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Ruling060116


Dateline NBC playing So. Resident calls to Toki in 1996.

Judge dismisses ESA case vs. Seaquarium

June 1, 2016 - I'm afraid we have some bad news from Miami. U.S. District Judge Ursula Ungaro dismissed our case vs. the Seaquarium for violations of the Endangered Species Act. According to the ruling, until Lolita's captivity can be shown to gravely threaten her survival the ESA has not been violated. I believe the case would have shown that her survival is indeed gravely threatened by her confinement in that tiny concrete tub, but now the evidence will not be presented in trial.

The court ruled that:
The conditions in which Lolita is kept, and the injuries the Plaintiffs have presented to the Court, are largely addressed under a different federal law—the Animal Welfare Act. Under these facts, Plaintiffs remedy is not under the ESA, but rather with Congress, where their efforts to improve Lolita’s less than ideal conditions can be addressed through legislation.
The judge’s reasoning comes down to this in the conclusion:
...the plain terms of the ESA, its legislative history, and its coexistence with the AWA and the MMPA persuade this Court that a licensed exhibitor “take[s]” a captive animal in violation of the ESA’s section 9(a)(1) only when its conduct gravely threatens or has the potential to gravely threaten the animal’s survival.

Given the foregoing, analyzing the plain meaning of “take” and its attendant verbs—harm, harass, hunt, shoot, kill, wound, capture, trap, pursue, collect—relative to the ESA’s purpose and the two causes of species extinction Congress sought to counteract, it is clear that in formulating the ESA, “harm” and “harass” within the definition of “take” were intended to proscribe acts that are gravely threatening, constitute the seizure of, or have the potential to seize or gravely threaten a member of a listed species.

The flaw in Plaintiffs’ position is that their expansive interpretation of the words “harm” and “harass” in the ESA section 9(a)(1), if adopted by this Court, would bring the ESA into conflict with the AWA. It would displace a long established regulatory framework providing for licensing and oversight of exhibitors and researchers by APHIS, it would expose licensed exhibitors and researchers to liability to special interest groups despite their compliance with APHIS’ captive care standards, and would substitute the judgment of a federal trial court judge for the technical expertise of the responsible agency.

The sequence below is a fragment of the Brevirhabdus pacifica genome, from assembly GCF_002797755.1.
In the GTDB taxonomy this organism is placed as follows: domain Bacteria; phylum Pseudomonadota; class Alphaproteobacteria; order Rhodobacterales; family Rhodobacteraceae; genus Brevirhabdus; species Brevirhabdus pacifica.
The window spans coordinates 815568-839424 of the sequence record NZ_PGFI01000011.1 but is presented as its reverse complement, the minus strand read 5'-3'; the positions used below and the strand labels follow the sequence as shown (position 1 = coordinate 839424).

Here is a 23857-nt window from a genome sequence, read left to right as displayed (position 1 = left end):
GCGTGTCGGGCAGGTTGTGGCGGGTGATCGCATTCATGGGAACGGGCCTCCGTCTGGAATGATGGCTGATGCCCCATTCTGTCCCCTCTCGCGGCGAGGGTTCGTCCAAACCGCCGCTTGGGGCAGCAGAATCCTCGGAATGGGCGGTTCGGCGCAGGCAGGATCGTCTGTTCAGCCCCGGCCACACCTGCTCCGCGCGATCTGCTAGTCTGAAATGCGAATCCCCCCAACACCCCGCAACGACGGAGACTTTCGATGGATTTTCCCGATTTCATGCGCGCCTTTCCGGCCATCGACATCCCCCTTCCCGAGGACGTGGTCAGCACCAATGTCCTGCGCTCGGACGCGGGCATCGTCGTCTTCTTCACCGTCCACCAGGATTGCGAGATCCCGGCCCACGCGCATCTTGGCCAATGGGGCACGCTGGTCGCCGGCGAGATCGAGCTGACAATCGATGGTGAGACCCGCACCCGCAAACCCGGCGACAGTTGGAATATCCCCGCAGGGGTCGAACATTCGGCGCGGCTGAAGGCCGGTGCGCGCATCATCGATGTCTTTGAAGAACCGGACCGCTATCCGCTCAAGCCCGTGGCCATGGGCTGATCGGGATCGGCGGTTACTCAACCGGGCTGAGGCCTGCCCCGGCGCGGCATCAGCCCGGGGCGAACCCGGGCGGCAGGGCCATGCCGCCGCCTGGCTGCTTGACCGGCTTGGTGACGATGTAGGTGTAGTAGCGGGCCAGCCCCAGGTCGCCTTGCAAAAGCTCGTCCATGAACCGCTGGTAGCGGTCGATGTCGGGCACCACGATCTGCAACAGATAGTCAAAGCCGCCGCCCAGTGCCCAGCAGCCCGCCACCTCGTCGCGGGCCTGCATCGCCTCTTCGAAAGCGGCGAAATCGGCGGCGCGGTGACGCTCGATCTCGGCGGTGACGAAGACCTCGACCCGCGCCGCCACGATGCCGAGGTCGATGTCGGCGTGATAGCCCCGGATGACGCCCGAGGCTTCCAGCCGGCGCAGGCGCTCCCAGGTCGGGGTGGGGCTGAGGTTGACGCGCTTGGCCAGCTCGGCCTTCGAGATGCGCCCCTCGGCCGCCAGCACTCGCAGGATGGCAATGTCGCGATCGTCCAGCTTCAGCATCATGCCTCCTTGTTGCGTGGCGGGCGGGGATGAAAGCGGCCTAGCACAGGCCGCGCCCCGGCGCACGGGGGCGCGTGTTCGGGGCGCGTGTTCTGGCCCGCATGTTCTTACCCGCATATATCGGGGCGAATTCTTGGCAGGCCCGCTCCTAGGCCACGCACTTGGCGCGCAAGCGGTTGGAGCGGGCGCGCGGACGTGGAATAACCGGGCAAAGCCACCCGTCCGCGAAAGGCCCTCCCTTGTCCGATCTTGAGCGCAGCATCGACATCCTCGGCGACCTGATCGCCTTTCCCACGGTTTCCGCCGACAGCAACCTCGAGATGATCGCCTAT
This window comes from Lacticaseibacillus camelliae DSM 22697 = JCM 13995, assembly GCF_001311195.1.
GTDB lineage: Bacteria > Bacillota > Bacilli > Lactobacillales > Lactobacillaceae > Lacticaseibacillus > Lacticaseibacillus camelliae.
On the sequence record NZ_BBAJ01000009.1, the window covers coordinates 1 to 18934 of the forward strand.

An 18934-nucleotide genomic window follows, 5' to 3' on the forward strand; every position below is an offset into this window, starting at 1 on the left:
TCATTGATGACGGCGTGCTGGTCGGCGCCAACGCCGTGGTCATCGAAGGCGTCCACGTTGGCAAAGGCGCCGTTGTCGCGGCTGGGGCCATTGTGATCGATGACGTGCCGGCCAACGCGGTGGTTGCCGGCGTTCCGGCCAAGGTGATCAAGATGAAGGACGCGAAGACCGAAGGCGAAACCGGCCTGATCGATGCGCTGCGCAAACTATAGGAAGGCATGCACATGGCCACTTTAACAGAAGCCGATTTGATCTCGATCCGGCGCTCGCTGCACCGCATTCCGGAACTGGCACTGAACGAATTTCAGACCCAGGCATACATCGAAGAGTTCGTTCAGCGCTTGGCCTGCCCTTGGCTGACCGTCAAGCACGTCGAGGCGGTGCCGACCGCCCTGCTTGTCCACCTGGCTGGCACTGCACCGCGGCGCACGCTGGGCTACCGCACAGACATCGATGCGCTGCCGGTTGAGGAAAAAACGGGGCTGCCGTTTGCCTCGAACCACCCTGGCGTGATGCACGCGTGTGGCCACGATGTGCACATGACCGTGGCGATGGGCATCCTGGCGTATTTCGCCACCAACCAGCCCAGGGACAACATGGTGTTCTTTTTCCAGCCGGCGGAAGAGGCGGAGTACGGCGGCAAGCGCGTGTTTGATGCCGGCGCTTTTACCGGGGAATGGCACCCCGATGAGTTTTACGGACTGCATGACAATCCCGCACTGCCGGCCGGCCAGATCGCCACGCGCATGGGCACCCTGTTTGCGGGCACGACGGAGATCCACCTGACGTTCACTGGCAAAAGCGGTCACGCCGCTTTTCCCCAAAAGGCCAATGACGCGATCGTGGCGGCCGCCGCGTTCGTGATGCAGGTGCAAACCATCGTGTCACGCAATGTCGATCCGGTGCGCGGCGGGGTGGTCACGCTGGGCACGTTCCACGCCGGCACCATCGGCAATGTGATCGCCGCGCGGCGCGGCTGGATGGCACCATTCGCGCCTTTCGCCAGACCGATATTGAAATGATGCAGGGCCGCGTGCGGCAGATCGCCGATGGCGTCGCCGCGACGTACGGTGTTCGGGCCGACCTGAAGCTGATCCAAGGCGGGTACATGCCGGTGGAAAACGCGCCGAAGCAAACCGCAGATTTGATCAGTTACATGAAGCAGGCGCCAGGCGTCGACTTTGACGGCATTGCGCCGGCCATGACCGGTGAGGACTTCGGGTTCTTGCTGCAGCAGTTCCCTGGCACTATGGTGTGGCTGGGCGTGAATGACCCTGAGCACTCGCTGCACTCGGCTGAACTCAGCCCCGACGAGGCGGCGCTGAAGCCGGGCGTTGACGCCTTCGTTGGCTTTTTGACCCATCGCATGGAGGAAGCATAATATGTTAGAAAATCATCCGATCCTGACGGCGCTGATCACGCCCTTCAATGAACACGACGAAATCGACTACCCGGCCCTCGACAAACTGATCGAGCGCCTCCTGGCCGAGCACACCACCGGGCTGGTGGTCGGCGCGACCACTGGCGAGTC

Essentially, per the court, given the existence of the AWA, the only circumstance in which a regulated facility can violate the ESA is if the animal is at serious risk of death in those conditions. This is an incredibly narrow application of the ESA to captive animals. It amounts to saying Lolita must be in her last days or hours due to the effects of captivity before she will be protected under the ESA.

This takes the campaign back to telling Toki's sad story of capture and involuntary service to the entertainment industry, and the safety and health benefits of our retirement plan for her, and putting pressure on the owners, Parques Reunidos, based in Madrid, and their subsidiary, Palace Entertainment, based in California, and the investment firm that owns Parques Reunidos, Arle Capital Partners in the UK, to convince them to make the morally respectable decision to allow Toki to return to her native waters where she was born and raised, with the opportunity to communicate with her family.

The primary decision maker to write to is:
Fernando Eiroa, CEO
Parques Reunidos Group
Casa de Campo, s/n
Madrid, Madrid 28011
From PETA and ALDF:
The judge's ruling in this case is based on a very narrow—and we believe flawed—interpretation of the Endangered Species Act that fails to protect captive animals from all but imminent death. This ruling allows Miami Seaquarium to continue harming the long-suffering orca Lolita by confining her to a tiny tank, subject to harassment from incompatible animals, with no companionship from her fellow species and little respite from the hot South Florida sun. PETA, the Animal Legal Defense Fund, and Orca Network will consider all legal initiatives for Lolita, including appealing this decision, and will continue to work for her release to a seaside sanctuary that is waiting for her in her home waters off the coast of Washington state, near where her protected endangered relatives still travel together.
Thank you all for your support for Toki's retirement to her home and family.

Howard


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